Boise’s skyline seems to get an update every few months as the city continues to boom. Some of the most impressive buildings have been around for decades, while others are new to the downtown city view. Boise’s tallest buildings include icons from the 20s and 30s with some stunning newcomers on the scene.

1. Eighth & Main

Eighth & Main Building - Downtown Boise ID Eighth & Main via Garner Company Location: 800 W Main St, Boise, ID 83706
Height: 323 ft
Built: 2013
Floors: 18
Size: 390,000 sq ft
Architect: CTA / Babcock Design

In 1987, a devastating fire destroyed the Eastman Building that had sat at 8th and Main Streets in Downtown Boise for 82 years. After decades of disuse, the lot became known as “the hole” to locals, gaining even more notoriety as a failed construction project

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Sunset Boise ID Neighborhood Guide

Quaint wooden signs greet visitors to this charming neighborhood known for its mature trees, modest brick homes and 1950s bungalows.

Boise's Sunset Neighborhood signs feature a family in silhouette walking their dog into a colorful sunset. They are a promise that deliver: Sunset is full of outdoorsy families eager to take advantage of the diverse activities the area has to offer.

This is a small, tight-knit neighborhood of do-ers: hikers, walkers, runners, gardeners, golfers and most predominantly, bikers.

Nestled up against the foothills, the neighborhood has direct access to mountain biking trails via the Hillside to Hollow Reserve – a 260-acre protected open space in the central foothills. Serious road cyclists also have access to the

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10 Downtown Boise Construction Projects to Watch in 2020

As more individuals seek to live near where they work, Downtown Boise has flourished into a sought-after residential neighborhood. In addition to several commercial projects in the works, almost 1,300 new multi-family housing units are planned for downtown and just to its south, along the Boise River.

In keeping with current trends and popular demand, many of these units will be part of mixed-use developments. Multi-family housing is planned above the ground-level commercial spaces that make urban neighborhoods both vibrant and viable: retail, restaurants, and coffee shops. With that in mind, here are the new Downtown Boise construction projects you should be watching in 2020.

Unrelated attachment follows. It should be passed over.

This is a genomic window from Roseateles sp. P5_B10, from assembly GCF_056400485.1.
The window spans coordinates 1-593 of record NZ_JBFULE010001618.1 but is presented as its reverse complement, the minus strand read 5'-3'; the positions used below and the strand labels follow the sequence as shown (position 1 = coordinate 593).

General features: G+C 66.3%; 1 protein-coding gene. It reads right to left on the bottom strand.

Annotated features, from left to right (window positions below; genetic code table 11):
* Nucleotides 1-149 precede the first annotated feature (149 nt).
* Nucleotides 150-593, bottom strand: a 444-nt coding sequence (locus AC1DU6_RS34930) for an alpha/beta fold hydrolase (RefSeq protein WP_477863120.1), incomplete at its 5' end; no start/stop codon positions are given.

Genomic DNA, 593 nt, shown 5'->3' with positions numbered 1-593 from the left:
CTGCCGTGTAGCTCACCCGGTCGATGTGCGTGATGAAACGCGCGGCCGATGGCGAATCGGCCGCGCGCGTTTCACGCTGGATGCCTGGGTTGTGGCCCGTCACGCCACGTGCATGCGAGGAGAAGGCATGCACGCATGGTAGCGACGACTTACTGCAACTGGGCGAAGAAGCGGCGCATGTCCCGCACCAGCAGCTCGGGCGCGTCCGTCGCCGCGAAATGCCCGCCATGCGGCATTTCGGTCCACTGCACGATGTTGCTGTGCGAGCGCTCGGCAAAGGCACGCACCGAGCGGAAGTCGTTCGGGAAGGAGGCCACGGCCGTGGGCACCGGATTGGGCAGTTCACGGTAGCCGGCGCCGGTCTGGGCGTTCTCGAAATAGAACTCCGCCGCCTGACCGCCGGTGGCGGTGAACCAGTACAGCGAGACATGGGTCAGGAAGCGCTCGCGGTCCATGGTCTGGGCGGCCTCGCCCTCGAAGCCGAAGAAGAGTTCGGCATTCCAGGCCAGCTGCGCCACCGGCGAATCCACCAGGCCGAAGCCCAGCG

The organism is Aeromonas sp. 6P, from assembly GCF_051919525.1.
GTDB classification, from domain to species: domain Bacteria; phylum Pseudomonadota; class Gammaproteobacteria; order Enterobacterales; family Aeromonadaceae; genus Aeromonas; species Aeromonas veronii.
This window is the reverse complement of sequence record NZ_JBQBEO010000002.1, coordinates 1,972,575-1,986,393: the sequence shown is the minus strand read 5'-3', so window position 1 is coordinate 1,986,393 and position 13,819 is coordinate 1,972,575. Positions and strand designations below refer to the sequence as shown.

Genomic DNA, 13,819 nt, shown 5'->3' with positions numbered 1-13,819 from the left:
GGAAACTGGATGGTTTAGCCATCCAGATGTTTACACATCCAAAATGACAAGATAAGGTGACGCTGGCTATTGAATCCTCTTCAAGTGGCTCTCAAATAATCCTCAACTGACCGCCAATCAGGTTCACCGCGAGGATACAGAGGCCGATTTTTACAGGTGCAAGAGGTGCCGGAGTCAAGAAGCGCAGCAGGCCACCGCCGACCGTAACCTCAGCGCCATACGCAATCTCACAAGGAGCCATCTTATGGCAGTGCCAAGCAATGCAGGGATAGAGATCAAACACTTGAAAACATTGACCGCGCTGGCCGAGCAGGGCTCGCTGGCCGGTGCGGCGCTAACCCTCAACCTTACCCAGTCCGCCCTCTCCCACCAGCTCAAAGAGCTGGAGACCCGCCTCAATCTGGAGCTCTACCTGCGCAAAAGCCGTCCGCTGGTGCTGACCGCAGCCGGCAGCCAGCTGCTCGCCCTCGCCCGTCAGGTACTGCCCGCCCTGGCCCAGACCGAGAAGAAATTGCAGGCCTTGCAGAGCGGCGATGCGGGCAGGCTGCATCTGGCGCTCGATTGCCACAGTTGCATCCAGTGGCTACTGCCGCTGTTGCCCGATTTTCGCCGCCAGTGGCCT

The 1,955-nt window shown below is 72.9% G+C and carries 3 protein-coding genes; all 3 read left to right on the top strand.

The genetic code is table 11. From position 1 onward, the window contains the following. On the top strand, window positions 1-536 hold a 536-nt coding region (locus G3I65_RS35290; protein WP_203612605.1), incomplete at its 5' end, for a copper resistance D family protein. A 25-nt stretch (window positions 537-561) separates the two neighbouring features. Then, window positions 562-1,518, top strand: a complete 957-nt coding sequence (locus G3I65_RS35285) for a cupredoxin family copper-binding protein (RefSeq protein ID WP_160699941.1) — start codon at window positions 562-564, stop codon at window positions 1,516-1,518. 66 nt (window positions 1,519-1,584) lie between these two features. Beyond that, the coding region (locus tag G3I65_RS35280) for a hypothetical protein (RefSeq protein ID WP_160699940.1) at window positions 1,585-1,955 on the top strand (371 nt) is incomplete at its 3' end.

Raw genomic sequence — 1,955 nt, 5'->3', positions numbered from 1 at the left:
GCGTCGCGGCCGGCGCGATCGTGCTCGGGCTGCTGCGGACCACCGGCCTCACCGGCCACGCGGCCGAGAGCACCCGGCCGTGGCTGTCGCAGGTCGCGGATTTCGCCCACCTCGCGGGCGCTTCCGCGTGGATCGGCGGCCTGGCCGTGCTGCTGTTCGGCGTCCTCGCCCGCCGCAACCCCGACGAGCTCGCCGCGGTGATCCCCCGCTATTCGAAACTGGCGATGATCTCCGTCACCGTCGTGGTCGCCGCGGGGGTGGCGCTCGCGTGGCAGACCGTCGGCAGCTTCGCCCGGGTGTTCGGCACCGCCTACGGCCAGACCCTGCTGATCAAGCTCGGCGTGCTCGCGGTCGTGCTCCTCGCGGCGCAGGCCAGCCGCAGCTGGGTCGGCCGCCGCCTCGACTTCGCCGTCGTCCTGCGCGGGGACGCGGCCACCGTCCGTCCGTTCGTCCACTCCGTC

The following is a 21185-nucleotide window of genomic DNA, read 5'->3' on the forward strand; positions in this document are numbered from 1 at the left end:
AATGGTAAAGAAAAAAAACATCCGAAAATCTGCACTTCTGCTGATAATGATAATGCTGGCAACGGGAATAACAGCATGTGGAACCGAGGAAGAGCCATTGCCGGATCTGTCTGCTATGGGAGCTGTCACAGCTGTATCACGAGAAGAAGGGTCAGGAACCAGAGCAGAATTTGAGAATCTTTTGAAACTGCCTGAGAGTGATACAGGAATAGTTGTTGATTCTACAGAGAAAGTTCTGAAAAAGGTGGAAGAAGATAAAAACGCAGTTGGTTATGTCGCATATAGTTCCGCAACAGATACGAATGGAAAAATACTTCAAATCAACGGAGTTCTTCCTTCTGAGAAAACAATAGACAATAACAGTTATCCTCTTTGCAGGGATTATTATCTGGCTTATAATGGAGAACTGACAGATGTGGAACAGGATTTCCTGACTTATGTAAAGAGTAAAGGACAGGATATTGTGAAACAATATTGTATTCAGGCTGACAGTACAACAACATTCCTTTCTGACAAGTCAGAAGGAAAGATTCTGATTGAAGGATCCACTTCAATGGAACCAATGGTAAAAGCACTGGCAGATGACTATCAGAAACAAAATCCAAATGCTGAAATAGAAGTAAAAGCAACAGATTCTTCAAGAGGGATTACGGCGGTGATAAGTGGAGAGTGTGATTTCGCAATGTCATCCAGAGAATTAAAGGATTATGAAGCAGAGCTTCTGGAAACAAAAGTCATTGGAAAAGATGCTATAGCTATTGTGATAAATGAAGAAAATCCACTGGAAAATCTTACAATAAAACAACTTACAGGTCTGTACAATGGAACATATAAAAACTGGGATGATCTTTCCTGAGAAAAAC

Third and Myrtle

3rd St and West Myrtle St mixed-use project in Downtown Boise

The Third and Myrtle mixed-use project is

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Southeast Boise, ID - An Insider's Guide

One of Boise’s fastest-growing neighborhoods is Southeast Boise, a flourishing area with enviable access to the greenbelt, river, and the downtown core. One of Boise’s largest and most diverse neighborhoods, Southeast Boise is home to Boise State University and area landmarks such as Barber Park, Bown Crossing, and the Simplot Sports Complex.

The Southeast Boise vibe is one of casual comfort: close-knit neighborhoods look a bit like streets of the past with kids playing in front yards and families walking their dogs. Despite this old-fashioned community feel, the area is also experiencing a rapid renaissance with an influx of shops, restaurants, and attractions as the neighborhood grows. Trendy new brunch spots join established local haunts while

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Old Idaho Penitentiary - Exploring Boise, ID

Whether you’re a history buff or not, it’s easy to see why the Old Idaho Penitentiary draws a regular crowd of visitors. When it first began operating in 1872 and throughout its 101-year history as Idaho’s state prison, it was home to some of the West’s most notorious criminals. Its infamous inhabitants included the man dubbed “Idaho’s Jack the Ripper,” the assassin of Idaho’s fourth governor, and even an alleged member of Butch Cassidy’s nefarious gang.

Built of sandstone from the nearby quarry by prisoners’ labor, the Old Pen building is a unique and fascinating sight. It finally closed its doors in December of 1973 after two destructive prisoner riots, and today, the cells, solitary confinement quarters, and gallows room still stand as a